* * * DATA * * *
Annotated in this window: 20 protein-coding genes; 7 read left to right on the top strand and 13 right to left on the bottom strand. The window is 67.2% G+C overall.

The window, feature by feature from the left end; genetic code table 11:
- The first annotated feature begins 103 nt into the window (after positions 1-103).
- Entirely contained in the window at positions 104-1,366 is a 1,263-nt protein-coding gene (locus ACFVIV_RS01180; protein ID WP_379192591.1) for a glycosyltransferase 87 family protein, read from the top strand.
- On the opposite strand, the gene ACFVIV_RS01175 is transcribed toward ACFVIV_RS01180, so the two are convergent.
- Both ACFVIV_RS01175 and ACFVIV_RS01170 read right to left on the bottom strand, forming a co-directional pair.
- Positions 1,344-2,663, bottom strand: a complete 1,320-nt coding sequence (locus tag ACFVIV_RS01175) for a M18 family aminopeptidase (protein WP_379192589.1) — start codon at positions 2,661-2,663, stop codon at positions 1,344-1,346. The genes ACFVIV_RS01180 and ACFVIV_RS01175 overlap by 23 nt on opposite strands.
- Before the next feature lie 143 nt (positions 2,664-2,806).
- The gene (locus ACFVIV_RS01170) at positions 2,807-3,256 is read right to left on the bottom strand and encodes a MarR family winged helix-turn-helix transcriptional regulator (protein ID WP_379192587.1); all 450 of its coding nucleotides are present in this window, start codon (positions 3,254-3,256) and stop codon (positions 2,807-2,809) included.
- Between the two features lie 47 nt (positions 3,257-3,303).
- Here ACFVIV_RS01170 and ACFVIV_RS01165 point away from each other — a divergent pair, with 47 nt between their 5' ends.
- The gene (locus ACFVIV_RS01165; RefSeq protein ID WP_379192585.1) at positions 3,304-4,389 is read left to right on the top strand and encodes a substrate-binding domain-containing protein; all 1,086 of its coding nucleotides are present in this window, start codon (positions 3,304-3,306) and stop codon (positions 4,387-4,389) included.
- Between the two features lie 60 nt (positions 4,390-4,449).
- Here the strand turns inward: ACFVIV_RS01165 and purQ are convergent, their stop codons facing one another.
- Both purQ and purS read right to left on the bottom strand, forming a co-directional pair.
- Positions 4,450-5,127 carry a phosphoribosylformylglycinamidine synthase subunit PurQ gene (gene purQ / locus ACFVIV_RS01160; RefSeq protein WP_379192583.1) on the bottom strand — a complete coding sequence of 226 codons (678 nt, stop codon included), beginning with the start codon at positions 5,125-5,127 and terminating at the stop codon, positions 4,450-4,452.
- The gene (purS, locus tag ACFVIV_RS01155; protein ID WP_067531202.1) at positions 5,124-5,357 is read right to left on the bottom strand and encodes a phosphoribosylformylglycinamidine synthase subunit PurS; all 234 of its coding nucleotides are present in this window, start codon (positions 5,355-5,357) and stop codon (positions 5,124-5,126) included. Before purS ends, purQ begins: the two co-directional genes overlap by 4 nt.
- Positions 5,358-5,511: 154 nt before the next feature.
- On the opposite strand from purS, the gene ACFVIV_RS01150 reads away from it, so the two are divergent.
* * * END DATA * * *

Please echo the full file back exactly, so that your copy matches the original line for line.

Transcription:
Annotated in this window: 20 protein-coding genes; 7 read left to right on the top strand and 13 right to left on the bottom strand. The window is 67.2% G+C overall.

The window, feature by feature from the left end; genetic code table 11:
- The first annotated feature begins 103 nt into the window (after positions 1-103).
- Entirely contained in the window at positions 104-1,366 is a 1,263-nt protein-coding gene (locus ACFVIV_RS01180; protein ID WP_379192591.1) for a glycosyltransferase 87 family protein, read from the top strand.
- On the opposite strand, the gene ACFVIV_RS01175 is transcribed toward ACFVIV_RS01180, so the two are convergent.
- Both ACFVIV_RS01175 and ACFVIV_RS01170 read right to left on the bottom strand, forming a co-directional pair.
- Positions 1,344-2,663, bottom strand: a complete 1,320-nt coding sequence (locus tag ACFVIV_RS01175) for a M18 family aminopeptidase (protein WP_379192589.1) — start codon at positions 2,661-2,663, stop codon at positions 1,344-1,346. The genes ACFVIV_RS01180 and ACFVIV_RS01175 overlap by 23 nt on opposite strands.
- Before the next feature lie 143 nt (positions 2,664-2,806).
- The gene (locus ACFVIV_RS01170) at positions 2,807-3,256 is read right to left on the bottom strand and encodes a MarR family winged helix-turn-helix transcriptional regulator (protein ID WP_379192587.1); all 450 of its coding nucleotides are present in this window, start codon (positions 3,254-3,256) and stop codon (positions 2,807-2,809) included.
- Between the two features lie 47 nt (positions 3,257-3,303).
- Here ACFVIV_RS01170 and ACFVIV_RS01165 point away from each other — a divergent pair, with 47 nt between their 5' ends.
- The gene (locus ACFVIV_RS01165; RefSeq protein ID WP_379192585.1) at positions 3,304-4,389 is read left to right on the top strand and encodes a substrate-binding domain-containing protein; all 1,086 of its coding nucleotides are present in this window, start codon (positions 3,304-3,306) and stop codon (positions 4,387-4,389) included.
- Between the two features lie 60 nt (positions 4,390-4,449).
- Here the strand turns inward: ACFVIV_RS01165 and purQ are convergent, their stop codons facing one another.
- Both purQ and purS read right to left on the bottom strand, forming a co-directional pair.
- Positions 4,450-5,127 carry a phosphoribosylformylglycinamidine synthase subunit PurQ gene (gene purQ / locus ACFVIV_RS01160; RefSeq protein WP_379192583.1) on the bottom strand — a complete coding sequence of 226 codons (678 nt, stop codon included), beginning with the start codon at positions 5,125-5,127 and terminating at the stop codon, positions 4,450-4,452.
- The gene (purS, locus tag ACFVIV_RS01155; protein ID WP_067531202.1) at positions 5,124-5,357 is read right to left on the bottom strand and encodes a phosphoribosylformylglycinamidine synthase subunit PurS; all 234 of its coding nucleotides are present in this window, start codon (positions 5,355-5,357) and stop codon (positions 5,124-5,126) included. Before purS ends, purQ begins: the two co-directional genes overlap by 4 nt.
- Positions 5,358-5,511: 154 nt before the next feature.
- On the opposite strand from purS, the gene ACFVIV_RS01150 reads away from it, so the two are divergent.